University of Arkansas System

The Arkansas Healthcare, Higher Education, Public Safety, & Research Integrated Broadband Initiative

The University of Arkansas plans to deploy a new middle-mile fiber network across every county in the state
that will extend, integrate, and enhance the capabilities of two major community-serving networks already in
existence across 42 economically distressed and underserved counties in the Mississippi Delta region of
Arkansas: the Arkansas Telehealth Oversight & Management (ATOM) Network and the Arkansas Research &
Education Optical Network (ARE-ON). The ATOM Network represents a partnership between healthcare, higher
education, public safety, and research community organizations in Arkansas with limited bandwidth and
equipment, while ARE-ON is the state’s only publicly owned fiber optic network serving four-year universities.
The project intends to enhance the healthcare and education components of both networks by enabling remote
clinical consultations and electronic record exchange, while connecting the networks’ educational partners to
state research networks as well as Internet2 and the National Lambda Rail. The project also plans to enhance
first responder and other emergency services by providing broadband connectivity to ambulance dispatchers, the
Arkansas Trauma Communications Center, and the Arkansas Bioterrorism Network.

Total Award: 
BTOP In Action
A doctor watches nurse perform an ultrasound via a video screen with a live feed

The University of Arkansas System deployed more than 2,200 miles of fiber through June 2013. The Arkansas e-Link project is integrating two existing, previously unconnected networks, the Arkansas Telehealth Network and the Arkansas Research and Education Optical Network (AREON). It is providing upgraded broadband and/or equipment to more than 420 community anchor institutions in order to create a comprehensive statewide network for healthcare, higher education, research, and public safety services.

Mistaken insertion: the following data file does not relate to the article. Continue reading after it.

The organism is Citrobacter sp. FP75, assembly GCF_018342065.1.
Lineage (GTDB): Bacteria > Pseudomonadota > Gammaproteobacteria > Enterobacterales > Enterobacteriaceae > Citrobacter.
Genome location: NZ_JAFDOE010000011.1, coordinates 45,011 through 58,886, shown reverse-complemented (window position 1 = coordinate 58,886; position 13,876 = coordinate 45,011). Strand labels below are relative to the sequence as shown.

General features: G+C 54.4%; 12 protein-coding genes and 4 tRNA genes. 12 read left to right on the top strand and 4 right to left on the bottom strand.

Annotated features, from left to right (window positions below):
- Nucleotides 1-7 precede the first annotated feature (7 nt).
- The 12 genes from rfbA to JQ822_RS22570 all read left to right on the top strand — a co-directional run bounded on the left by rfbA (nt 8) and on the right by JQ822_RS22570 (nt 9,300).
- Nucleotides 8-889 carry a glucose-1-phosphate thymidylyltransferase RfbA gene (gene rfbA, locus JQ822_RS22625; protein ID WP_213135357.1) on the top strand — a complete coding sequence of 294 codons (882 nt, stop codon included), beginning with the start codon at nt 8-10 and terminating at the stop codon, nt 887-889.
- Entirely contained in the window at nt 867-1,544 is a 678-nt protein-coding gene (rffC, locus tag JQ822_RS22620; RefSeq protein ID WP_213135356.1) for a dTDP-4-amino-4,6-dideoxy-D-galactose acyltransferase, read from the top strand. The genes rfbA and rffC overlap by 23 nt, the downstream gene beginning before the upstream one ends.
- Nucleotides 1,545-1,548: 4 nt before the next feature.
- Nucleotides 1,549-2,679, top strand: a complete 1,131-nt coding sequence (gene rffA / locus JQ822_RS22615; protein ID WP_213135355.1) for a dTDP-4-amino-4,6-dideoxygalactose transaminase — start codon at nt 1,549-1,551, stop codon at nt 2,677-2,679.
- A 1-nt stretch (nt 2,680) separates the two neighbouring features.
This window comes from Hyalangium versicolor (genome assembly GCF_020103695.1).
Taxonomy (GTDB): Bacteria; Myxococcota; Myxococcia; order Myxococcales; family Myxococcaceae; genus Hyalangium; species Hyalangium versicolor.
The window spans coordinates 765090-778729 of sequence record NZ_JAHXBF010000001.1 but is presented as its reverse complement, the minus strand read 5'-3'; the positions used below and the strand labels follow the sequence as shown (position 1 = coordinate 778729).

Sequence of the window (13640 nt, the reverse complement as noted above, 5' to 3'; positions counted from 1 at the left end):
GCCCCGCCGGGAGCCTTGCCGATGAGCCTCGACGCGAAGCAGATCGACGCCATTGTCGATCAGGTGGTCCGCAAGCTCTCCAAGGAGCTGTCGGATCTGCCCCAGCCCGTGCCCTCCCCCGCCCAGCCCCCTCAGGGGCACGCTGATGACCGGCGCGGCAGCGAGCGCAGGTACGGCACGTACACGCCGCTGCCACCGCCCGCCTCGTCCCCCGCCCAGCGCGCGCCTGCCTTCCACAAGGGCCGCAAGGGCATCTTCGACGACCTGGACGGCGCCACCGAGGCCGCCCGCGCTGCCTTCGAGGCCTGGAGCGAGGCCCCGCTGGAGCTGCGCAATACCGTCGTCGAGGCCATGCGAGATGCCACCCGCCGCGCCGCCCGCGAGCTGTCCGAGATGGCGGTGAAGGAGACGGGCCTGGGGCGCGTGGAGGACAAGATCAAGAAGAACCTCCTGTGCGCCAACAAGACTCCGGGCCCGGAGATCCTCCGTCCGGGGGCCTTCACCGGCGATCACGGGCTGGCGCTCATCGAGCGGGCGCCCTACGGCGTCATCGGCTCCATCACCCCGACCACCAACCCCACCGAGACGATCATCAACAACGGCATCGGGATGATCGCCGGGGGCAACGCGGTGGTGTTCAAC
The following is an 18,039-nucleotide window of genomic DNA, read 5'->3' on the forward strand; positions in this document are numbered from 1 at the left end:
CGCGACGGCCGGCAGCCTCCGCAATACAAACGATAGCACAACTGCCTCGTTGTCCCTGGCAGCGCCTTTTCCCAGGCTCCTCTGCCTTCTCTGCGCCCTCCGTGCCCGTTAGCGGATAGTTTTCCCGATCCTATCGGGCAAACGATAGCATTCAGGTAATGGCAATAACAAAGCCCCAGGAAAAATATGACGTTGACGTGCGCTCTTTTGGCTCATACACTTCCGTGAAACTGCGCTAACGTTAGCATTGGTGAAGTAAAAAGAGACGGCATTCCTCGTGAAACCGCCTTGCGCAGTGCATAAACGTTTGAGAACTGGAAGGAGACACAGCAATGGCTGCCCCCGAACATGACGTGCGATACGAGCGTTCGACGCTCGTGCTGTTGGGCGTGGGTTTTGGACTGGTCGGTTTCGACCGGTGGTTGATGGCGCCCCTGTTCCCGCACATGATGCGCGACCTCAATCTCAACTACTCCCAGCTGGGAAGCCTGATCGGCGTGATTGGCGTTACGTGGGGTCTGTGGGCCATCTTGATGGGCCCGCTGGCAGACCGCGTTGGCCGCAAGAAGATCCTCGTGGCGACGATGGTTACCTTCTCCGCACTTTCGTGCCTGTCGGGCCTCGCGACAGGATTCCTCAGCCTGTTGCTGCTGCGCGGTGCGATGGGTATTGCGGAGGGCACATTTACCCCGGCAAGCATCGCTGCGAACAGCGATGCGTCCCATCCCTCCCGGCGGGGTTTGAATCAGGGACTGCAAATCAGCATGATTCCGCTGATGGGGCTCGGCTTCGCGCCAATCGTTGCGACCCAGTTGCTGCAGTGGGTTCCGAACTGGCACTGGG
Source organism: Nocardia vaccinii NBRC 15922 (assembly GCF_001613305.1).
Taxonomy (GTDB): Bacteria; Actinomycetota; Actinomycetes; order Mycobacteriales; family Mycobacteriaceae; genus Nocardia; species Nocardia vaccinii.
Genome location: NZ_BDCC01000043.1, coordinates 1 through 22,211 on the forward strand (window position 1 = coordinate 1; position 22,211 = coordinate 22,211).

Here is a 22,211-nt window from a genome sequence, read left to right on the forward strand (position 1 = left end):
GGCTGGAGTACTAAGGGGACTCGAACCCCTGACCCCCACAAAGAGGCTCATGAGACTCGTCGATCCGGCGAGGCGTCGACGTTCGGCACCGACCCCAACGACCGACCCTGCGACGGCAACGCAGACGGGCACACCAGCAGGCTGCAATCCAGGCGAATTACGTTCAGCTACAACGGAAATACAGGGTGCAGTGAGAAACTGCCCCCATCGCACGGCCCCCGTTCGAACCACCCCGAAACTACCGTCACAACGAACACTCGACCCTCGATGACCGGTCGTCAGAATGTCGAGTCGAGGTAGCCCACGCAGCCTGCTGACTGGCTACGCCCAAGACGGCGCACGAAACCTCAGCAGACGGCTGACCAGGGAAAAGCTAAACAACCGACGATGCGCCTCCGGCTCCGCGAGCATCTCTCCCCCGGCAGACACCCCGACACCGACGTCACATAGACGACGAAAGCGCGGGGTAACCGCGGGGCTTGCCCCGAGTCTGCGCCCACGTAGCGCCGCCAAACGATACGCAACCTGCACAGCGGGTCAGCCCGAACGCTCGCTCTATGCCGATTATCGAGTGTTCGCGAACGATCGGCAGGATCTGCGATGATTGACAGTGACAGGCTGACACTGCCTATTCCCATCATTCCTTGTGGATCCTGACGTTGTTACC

Through Arkansas e-Link, rural patients receive real-time consultation from medical specialists through interactive video telemedicine, allowing local doctors to collaborate with medical specialists to manage complex conditions. For instance, OB-GYN specialists in Little Rock are available to provide treament, diagnoses, and prenatal care protocols before the delivery of a baby at a remote clinic. After delivery, the local doctor and specialist collaborate on high-risk cases to determine if a Medical Evacuation (MEDEVAC) transportation to a Little Rock Intensive Care Unit (ICU) is necessary for either the infant or mother. This collaboration is critical to save lives and reduce medical costs as the cost of transportation is approximately $25,000 per instance.

In addition, BTOP funds are used to help fund the Arkansas SAVES (Stroke Assistance through Virtual Emergency Support) program. With telemedicine, patients suffering from stroke symptoms receive life-saving, specialized treatment from a neurologist at another location. One patient from Searcy, Arkansas, said, “I didn't know anything about the SAVES program, but I am so thankful it was there for me…I went back to teaching a month after the stroke; I’m fine. The doctor said it was as if I had never had the stroke.”

Reports and Documents
Award Documents